Previewing the BOJ’s Interest Rate Decision

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Overnight we have the most important economic event of the month for the yen!

It’s not the interest rate decision, but rather the monetary policy statement and particularly, the press conference that comes after it. Usually, we see quite a bit of volatility in the yen around the BOJ’s actions. And with the heightened expectations this time around, we could see stronger moves in the currency.

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Schedule and Expectations

Typically, the decision and policy statement from the BOJ is released immediately after the conclusion of the policy meeting. This doesn’t tend to have a fixed time. So, traders must be sure to keep an eye on the economic calendar when trading the yen later today to get the exact time.

There is a broad consensus that there won’t be any change in the BOJ’s interest rate. Therefore, the focus is going to be entirely on how the bank is interpreting the latest data as well as where they see the economy and currency going in the future.

The key is to find differences in the language used in the policy statement. This change in language will alert us of any change in outlook. And this is what is likely to move the markets.

It takes some time to process the document, so depending on what is in it, there could be a few minutes of volatility. Then we move on to the next event that often adds a lot of ups and downs for the currency: BOJ Governor Kuroda’s press conference. The conference will take place at 08:30 CET (02:30 EST) and can last up to an hour.

The expectation among economists is that the governor will display a more dovish stance. There are some who have even postulated that there will be a further cut to the rate this time! This has allowed the market to pencil in a nearer-term rate cut.

The Issue at Hand

The problem that the BOJ is facing is that despite its best efforts, inflation remains at half the target rate, and the Japanese economy has remained sluggish. A significant portion of this is being attributed, both officially and by private analysts, to the global situation, particularly with the drop in exports.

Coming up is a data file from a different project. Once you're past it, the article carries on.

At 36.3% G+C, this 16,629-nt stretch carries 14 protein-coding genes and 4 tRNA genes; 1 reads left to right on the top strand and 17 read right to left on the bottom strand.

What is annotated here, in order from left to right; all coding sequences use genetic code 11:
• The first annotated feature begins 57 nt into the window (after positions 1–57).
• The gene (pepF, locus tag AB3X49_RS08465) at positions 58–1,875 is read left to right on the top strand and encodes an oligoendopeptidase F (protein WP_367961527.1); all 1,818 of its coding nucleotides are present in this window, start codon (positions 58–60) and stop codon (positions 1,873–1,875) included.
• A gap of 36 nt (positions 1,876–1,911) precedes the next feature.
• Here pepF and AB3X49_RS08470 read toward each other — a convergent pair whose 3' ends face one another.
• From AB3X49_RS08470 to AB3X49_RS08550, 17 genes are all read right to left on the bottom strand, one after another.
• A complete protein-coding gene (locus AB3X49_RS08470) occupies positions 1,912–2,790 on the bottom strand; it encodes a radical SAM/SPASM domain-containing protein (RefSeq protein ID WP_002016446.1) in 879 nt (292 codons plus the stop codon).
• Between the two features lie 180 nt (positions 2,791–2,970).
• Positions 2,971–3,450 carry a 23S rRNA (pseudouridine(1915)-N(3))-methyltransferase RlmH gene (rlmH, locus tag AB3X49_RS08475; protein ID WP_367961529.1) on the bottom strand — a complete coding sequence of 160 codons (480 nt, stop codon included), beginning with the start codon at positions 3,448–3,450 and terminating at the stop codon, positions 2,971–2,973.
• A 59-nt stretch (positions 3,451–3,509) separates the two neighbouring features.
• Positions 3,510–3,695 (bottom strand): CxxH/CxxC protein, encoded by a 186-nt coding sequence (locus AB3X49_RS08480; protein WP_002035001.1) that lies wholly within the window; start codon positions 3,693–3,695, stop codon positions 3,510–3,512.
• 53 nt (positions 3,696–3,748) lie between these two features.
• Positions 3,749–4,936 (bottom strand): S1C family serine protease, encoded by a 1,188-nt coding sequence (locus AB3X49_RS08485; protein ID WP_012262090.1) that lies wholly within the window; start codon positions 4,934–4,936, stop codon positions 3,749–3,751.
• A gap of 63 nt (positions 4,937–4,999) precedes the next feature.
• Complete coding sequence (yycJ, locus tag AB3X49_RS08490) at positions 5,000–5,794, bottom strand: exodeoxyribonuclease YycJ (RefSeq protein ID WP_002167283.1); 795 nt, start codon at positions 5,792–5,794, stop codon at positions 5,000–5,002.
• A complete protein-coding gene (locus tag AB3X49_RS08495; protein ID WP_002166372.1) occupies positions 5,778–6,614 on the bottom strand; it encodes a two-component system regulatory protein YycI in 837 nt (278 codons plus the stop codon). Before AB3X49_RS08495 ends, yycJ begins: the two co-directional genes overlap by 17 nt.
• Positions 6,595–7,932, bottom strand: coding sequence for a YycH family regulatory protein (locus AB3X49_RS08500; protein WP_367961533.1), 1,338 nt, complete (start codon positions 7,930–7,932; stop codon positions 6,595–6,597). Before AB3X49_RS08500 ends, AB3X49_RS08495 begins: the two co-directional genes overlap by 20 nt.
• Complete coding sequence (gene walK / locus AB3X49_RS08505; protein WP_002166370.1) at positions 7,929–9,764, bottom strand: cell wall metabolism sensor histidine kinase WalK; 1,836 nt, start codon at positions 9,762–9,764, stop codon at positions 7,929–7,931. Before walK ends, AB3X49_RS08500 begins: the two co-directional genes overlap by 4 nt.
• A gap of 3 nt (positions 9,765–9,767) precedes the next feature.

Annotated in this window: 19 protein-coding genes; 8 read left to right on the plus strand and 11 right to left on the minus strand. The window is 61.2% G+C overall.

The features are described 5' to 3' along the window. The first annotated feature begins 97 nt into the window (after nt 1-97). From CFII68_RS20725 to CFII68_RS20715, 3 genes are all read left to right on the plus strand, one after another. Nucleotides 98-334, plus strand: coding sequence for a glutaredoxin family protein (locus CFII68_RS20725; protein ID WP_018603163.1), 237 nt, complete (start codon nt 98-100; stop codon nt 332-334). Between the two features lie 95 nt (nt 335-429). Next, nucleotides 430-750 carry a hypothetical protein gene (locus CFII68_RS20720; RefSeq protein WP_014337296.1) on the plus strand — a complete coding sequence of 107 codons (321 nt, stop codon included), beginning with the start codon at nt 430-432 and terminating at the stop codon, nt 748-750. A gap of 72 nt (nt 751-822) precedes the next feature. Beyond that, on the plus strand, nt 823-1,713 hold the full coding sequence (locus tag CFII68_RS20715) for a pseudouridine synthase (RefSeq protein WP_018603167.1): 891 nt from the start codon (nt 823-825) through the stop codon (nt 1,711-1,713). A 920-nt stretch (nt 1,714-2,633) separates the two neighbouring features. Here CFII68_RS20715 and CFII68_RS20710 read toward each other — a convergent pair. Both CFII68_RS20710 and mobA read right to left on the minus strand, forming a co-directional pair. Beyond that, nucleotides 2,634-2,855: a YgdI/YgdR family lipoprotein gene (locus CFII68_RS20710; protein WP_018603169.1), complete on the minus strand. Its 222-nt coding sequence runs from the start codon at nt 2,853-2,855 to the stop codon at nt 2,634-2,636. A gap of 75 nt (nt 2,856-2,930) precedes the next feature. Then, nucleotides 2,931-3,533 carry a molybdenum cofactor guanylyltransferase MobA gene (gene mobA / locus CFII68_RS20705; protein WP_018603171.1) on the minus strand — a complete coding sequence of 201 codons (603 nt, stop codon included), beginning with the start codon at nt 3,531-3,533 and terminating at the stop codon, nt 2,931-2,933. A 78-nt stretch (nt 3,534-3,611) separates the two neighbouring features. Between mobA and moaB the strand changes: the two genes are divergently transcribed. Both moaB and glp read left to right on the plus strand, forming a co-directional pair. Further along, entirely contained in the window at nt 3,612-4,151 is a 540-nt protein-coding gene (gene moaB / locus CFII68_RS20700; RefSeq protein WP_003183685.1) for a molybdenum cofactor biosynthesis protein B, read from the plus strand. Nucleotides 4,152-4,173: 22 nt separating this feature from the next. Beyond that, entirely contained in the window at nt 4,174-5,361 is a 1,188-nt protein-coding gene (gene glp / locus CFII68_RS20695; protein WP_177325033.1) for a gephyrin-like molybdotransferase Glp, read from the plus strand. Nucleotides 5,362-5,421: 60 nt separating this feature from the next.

Compounding this factor is the return of capital to Japan. This is because of economic uncertainty which is keeping the yen relatively strong, making exports difficult. The decision on Monday by the Trump administration to end Iranian oil export waivers drove up the price of crude, which further supports safe-haven flows. This keeps inflation pressures down in Japan.

What to Look For

Last time around the vote was 7-2 to maintain the rate and yield control pat. The market could see a change in the voting number a shift in sentiment. And this could cause a reaction even if the decision is to hold fast.

One of the alternatives to not cutting rates in the future as the majority of analysts are expecting is to increase asset purchases. Incidentally, the market could also interpret this as dovish.

Most likely, however, is a change in the outlook. This is especially true in relation to the world economy and exports. Last time around the bank projected weakness for the time being, but with a moderate rising trend.

The fly in the ointment here is that the trade dispute between the US and China is seen as the largest cause of the export issues in Japan. And the BOJ has no way of projecting when, if or how that will be resolved, and what that means for the markets.

With a lot of analysts projecting a dovish tone from the BOJ, it’s likely to be priced in ahead of time. Therefore, there is a distinct possibility of yen strength if the bank doesn’t deliver.

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